Print Sermon

These sermon manuscripts and videos now go out to about 116,000 computers in over 215 countries every month at www.sermonsfortheworld.com. Hundreds of others watch the videos on YouTube, but they soon leave YouTube and come to our website, because each sermon directs them away from YouTube to our website. YouTube feeds people to our website. The sermon manuscripts are given in 34 languages to thousands of people each and every month. The sermon manuscripts are not copyrighted, so preachers can use them without our permission. Please click here to learn how you can make a monthly donation to help us in this great work of spreading the Gospel to the whole world, including the Muslim and Hindu nations.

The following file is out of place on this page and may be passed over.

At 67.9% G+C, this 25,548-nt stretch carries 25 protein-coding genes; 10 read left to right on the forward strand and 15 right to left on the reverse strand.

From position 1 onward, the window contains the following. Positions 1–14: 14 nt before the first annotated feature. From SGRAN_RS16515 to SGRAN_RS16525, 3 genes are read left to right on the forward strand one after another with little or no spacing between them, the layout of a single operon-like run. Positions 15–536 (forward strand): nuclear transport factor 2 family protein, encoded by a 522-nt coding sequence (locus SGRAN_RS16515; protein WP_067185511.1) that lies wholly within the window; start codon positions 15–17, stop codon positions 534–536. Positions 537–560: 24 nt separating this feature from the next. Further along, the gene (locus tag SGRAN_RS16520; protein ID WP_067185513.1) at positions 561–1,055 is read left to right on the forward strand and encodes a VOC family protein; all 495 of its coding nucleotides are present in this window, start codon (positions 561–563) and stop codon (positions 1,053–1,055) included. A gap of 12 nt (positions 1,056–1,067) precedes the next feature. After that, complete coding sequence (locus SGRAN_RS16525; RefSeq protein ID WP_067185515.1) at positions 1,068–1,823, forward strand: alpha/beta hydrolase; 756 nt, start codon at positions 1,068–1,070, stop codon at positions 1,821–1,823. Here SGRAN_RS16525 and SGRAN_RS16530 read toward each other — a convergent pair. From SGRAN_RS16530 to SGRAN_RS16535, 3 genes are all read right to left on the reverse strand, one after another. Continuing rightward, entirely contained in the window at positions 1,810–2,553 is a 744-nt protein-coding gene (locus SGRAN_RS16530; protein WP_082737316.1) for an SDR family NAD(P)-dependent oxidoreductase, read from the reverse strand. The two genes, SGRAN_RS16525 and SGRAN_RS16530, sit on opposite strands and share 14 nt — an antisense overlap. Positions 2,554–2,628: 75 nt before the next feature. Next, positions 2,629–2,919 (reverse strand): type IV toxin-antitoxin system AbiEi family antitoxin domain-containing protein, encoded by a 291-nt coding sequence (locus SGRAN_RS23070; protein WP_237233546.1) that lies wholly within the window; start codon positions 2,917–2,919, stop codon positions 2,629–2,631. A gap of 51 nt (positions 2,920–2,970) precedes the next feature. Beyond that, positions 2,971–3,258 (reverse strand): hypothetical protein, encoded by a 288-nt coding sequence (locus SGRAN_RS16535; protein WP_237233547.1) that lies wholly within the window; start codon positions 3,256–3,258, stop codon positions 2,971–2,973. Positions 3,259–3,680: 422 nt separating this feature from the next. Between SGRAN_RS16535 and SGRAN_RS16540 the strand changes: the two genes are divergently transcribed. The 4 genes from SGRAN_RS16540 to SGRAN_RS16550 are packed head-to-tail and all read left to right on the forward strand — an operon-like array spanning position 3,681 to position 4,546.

Whenever you write to Dr. Hymers always tell him what country you live in, or he cannot answer you. Dr. Hymers’ e-mail is rlhymersjr@sbcglobal.net.




A PIERCED HEART
(SERMON #3 ON EVANGELISTIC PREACHING)

by Dr. R. L. Hymers, Jr.

A sermon preached at the Baptist Tabernacle of Los Angeles
Lord’s Day Morning, May 18, 2008

“Now when they heard this, they were pricked in their heart, and said unto Peter and to the rest of the apostles, Men and brethren, what shall we do?” (Acts 2:37).


The First Great Awakening began in New England in 1737. Jonathan Edwards wrote about it in his book, A Faithful Narrative of the Surprising Work of God in the Conversion of Many Hundred Souls. Dr. Isaac Watts, the famous hymn writer, and Dr. John Guyse wrote an introduction to the first edition of Edwards’ book. They said,

Wheresoever God works with power for salvation upon the minds of men, there will be some discoveries of a sense of sin, of the danger of the wrath of God (The Works of Jonathan Edwards, The Banner of Truth Trust, 1992 edition, volume I, page 345).